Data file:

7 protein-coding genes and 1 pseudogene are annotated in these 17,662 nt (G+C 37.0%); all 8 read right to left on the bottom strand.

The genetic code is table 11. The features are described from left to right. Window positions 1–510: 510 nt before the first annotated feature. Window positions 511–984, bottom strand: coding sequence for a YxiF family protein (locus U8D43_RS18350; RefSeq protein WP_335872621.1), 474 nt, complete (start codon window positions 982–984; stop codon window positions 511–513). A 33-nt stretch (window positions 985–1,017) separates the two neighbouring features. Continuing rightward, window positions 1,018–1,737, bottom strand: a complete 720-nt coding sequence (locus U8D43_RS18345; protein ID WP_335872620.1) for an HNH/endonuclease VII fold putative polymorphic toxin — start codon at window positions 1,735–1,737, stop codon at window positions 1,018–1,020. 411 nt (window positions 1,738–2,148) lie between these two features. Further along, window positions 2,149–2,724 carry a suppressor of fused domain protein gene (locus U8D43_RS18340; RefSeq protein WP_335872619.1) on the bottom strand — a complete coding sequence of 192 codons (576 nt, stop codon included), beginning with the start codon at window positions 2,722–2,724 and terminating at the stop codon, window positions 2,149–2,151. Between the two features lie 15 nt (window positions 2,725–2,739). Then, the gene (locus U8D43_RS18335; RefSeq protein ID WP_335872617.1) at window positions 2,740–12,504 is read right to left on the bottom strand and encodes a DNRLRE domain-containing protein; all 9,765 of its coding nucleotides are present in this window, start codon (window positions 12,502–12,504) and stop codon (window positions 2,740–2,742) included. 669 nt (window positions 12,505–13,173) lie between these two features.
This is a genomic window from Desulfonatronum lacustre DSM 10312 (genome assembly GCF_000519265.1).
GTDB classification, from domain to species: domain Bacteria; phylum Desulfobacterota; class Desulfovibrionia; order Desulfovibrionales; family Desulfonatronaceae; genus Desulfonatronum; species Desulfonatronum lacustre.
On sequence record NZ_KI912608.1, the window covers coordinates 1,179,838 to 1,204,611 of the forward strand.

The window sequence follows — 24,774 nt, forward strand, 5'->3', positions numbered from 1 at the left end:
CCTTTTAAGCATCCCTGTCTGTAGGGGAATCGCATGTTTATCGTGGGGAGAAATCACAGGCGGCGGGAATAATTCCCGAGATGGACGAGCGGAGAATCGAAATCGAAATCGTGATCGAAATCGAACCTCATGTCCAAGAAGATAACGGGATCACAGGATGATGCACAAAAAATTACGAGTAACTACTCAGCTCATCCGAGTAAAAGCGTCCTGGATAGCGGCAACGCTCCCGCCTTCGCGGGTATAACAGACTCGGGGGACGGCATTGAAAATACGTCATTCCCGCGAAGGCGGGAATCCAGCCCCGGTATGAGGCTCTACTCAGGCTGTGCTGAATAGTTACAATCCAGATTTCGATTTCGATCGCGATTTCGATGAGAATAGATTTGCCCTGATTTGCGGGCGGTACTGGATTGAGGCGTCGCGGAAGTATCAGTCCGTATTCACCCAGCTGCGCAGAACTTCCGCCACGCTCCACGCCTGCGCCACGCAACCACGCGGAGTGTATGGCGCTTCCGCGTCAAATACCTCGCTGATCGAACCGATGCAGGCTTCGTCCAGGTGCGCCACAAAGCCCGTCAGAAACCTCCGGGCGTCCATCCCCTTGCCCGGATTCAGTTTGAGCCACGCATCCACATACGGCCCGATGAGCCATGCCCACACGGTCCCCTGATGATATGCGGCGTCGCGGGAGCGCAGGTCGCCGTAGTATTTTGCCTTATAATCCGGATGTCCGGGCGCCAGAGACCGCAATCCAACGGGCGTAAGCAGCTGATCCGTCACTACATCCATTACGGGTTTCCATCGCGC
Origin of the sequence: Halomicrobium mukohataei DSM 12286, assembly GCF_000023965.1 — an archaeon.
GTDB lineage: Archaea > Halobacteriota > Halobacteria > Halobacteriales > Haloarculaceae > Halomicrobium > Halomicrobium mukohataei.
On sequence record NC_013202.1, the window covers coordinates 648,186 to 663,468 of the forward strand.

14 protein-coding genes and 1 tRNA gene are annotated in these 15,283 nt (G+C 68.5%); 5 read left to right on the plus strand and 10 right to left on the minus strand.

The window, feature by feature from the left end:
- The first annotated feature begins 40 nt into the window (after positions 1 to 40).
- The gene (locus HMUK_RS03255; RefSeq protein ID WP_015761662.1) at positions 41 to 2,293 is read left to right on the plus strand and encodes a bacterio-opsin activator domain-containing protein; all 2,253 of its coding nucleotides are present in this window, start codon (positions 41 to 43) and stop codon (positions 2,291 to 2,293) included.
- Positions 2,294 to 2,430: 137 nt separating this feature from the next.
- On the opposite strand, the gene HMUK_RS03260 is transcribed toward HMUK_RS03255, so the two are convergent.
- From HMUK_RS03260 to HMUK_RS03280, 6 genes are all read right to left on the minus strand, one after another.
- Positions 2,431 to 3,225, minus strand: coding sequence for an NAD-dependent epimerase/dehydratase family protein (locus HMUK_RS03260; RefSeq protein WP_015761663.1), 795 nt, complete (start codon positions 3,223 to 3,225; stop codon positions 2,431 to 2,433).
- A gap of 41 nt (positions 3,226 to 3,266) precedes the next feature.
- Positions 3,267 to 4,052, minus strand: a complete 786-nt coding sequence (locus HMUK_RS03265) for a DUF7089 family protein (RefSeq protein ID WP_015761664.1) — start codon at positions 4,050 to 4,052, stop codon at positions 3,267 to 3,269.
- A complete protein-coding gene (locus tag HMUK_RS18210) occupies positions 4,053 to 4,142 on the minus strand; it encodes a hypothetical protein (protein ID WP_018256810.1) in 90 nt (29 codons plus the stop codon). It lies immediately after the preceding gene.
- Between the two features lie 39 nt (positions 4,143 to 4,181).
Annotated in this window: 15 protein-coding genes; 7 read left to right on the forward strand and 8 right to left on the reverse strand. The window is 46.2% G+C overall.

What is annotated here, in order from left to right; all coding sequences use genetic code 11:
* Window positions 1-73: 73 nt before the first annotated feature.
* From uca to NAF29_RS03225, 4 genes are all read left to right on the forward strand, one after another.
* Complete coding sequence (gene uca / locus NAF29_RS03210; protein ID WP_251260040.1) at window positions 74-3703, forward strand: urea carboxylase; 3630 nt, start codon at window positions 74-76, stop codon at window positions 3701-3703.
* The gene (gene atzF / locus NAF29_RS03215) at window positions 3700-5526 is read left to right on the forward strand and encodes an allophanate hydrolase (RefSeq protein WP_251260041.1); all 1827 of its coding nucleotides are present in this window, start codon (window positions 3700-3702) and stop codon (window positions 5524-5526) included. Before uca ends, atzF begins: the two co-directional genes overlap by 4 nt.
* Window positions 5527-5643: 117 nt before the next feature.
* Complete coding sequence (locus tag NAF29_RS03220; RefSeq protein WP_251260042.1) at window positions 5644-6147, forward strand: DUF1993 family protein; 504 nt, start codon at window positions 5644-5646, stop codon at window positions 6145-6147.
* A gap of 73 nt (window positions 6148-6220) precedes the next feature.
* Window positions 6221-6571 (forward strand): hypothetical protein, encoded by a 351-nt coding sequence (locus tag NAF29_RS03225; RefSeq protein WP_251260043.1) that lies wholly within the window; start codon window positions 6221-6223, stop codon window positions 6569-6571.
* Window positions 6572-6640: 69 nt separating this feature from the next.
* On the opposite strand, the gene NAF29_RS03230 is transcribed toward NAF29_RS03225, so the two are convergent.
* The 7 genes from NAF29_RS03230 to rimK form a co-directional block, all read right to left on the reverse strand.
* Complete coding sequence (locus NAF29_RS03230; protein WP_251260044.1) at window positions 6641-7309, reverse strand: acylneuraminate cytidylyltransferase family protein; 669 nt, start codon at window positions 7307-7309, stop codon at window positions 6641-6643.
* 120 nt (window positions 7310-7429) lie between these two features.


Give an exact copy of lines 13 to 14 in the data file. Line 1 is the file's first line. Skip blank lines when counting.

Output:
- The first annotated feature begins 40 nt into the window (after positions 1 to 40).
- The gene (locus HMUK_RS03255; RefSeq protein ID WP_015761662.1) at positions 41 to 2,293 is read left to right on the plus strand and encodes a bacterio-opsin activator domain-containing protein; all 2,253 of its coding nucleotides are present in this window, start codon (positions 41 to 43) and stop codon (positions 2,291 to 2,293) included.